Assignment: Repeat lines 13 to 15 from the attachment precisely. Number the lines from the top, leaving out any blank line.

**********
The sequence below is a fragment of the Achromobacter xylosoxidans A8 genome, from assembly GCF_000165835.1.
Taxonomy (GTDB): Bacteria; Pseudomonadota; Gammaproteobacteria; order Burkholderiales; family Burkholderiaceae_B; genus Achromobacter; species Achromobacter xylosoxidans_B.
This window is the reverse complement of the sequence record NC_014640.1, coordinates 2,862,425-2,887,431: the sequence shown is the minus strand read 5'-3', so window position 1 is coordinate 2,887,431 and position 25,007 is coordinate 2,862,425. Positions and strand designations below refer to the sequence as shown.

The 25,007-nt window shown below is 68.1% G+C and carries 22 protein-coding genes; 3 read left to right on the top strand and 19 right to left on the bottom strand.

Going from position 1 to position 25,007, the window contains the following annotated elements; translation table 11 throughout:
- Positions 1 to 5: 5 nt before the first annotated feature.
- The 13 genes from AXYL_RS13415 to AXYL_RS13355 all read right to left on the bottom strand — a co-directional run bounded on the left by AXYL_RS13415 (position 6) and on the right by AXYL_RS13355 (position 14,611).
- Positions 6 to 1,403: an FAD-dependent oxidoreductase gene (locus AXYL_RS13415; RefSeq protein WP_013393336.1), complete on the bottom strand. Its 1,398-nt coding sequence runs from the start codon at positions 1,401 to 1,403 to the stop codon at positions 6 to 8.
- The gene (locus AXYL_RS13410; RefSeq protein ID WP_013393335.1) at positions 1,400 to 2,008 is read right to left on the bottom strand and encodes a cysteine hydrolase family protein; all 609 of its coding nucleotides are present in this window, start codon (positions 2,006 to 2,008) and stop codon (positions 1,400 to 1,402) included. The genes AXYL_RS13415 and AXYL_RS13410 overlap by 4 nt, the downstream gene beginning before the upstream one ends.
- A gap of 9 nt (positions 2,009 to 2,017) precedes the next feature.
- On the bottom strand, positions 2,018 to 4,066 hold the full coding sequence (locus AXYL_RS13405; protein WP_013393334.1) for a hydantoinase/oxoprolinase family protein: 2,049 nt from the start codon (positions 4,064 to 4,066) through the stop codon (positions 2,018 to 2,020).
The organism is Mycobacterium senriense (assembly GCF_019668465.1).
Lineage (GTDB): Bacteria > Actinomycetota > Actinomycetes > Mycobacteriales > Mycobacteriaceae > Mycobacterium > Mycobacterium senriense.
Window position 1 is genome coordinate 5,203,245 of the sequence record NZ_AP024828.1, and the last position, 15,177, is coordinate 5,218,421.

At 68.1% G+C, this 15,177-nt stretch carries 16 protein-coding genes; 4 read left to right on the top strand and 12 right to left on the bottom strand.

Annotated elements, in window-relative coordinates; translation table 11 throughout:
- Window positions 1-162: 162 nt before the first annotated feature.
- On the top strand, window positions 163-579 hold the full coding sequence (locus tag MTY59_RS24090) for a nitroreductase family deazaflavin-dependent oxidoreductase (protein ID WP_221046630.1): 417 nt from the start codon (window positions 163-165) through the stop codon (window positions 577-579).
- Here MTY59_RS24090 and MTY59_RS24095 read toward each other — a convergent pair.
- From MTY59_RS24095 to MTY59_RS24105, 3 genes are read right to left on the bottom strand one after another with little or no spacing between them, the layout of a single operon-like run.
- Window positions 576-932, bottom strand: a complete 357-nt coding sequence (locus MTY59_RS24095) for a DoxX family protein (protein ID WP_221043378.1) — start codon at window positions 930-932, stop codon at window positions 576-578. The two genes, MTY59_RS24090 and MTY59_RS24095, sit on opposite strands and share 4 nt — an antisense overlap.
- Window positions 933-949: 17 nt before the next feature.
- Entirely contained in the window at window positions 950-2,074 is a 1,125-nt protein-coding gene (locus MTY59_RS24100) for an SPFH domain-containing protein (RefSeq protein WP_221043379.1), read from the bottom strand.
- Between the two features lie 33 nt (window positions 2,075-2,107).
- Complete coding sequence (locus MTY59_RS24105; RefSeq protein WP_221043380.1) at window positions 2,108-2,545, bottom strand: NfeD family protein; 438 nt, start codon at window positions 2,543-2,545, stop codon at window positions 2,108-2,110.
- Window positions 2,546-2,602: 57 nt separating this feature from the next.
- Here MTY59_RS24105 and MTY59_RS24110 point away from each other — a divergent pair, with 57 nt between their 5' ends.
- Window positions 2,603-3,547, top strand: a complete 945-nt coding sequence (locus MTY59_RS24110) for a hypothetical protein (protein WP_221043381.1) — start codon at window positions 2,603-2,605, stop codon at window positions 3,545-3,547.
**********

Lineage (GTDB): Bacteria > Actinomycetota > Actinomycetes > Mycobacteriales > Mycobacteriaceae > Mycobacterium > Mycobacterium senriense.
Window position 1 is genome coordinate 5,203,245 of the sequence record NZ_AP024828.1, and the last position, 15,177, is coordinate 5,218,421.

At 68.1% G+C, this 15,177-nt stretch carries 16 protein-coding genes; 4 read left to right on the top strand and 12 right to left on the bottom strand.